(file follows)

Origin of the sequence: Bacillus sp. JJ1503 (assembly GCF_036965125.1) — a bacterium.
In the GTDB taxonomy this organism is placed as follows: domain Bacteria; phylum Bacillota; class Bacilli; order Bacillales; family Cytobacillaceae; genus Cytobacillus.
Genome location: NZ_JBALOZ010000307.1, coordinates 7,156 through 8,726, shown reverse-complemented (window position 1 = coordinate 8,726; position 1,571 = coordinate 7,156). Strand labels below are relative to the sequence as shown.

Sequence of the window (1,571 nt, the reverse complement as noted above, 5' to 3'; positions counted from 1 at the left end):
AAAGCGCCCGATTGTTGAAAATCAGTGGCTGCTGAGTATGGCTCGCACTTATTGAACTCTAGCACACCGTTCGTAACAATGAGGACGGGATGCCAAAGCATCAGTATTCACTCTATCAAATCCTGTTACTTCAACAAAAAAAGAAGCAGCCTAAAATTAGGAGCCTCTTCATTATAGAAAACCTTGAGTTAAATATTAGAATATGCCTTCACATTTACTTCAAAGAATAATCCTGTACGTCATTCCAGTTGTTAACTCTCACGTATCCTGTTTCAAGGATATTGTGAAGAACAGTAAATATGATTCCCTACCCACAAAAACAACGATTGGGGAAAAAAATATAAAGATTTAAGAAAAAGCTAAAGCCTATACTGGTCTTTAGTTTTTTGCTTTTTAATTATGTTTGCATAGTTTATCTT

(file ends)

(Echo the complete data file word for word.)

Origin of the sequence: Bacillus sp. JJ1503 (assembly GCF_036965125.1) — a bacterium.
In the GTDB taxonomy this organism is placed as follows: domain Bacteria; phylum Bacillota; class Bacilli; order Bacillales; family Cytobacillaceae; genus Cytobacillus.
Genome location: NZ_JBALOZ010000307.1, coordinates 7,156 through 8,726, shown reverse-complemented (window position 1 = coordinate 8,726; position 1,571 = coordinate 7,156). Strand labels below are relative to the sequence as shown.

Sequence of the window (1,571 nt, the reverse complement as noted above, 5' to 3'; positions counted from 1 at the left end):
AAAGCGCCCGATTGTTGAAAATCAGTGGCTGCTGAGTATGGCTCGCACTTATTGAACTCTAGCACACCGTTCGTAACAATGAGGACGGGATGCCAAAGCATCAGTATTCACTCTATCAAATCCTGTTACTTCAACAAAAAAAGAAGCAGCCTAAAATTAGGAGCCTCTTCATTATAGAAAACCTTGAGTTAAATATTAGAATATGCCTTCACATTTACTTCAAAGAATAATCCTGTACGTCATTCCAGTTGTTAACTCTCACGTATCCTGTTTCAAGGATATTGTGAAGAACAGTAAATATGATTCCCTACCCACAAAAACAACGATTGGGGAAAAAAATATAAAGATTTAAGAAAAAGCTAAAGCCTATACTGGTCTTTAGTTTTTTGCTTTTTAATTATGTTTGCATAGTTTATCTT